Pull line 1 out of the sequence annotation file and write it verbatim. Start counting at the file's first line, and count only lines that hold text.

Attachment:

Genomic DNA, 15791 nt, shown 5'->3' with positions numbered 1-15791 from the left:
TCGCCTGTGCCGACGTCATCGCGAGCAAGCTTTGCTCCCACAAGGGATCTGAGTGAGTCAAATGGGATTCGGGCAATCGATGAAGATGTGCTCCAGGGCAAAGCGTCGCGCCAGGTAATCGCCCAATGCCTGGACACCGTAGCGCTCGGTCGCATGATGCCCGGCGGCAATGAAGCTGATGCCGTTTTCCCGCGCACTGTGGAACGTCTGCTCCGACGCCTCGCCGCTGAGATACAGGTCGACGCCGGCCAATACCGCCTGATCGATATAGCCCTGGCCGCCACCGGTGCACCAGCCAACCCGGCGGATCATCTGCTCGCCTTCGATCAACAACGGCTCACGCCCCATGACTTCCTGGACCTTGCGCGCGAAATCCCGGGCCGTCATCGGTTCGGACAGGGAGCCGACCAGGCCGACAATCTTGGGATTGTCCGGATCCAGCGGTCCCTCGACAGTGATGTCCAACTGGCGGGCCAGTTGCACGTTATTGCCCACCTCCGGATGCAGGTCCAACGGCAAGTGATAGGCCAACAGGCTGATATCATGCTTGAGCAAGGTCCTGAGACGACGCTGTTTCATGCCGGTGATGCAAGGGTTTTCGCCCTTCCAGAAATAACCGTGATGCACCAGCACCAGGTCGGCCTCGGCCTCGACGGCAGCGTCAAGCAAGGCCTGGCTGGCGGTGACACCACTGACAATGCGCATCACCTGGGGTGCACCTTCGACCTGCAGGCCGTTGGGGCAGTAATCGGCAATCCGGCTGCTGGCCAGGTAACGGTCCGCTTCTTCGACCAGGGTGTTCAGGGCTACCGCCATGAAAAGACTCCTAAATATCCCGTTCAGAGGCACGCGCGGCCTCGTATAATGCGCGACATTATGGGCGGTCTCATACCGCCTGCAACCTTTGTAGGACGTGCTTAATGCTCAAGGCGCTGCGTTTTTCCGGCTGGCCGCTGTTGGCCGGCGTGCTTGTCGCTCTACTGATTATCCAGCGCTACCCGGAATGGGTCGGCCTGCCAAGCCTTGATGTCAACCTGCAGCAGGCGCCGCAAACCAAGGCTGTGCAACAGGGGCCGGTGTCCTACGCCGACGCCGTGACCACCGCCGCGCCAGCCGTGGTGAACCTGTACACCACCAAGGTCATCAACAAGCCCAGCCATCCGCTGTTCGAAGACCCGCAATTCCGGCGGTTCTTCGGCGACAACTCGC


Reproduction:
Genomic DNA, 15791 nt, shown 5'->3' with positions numbered 1-15791 from the left: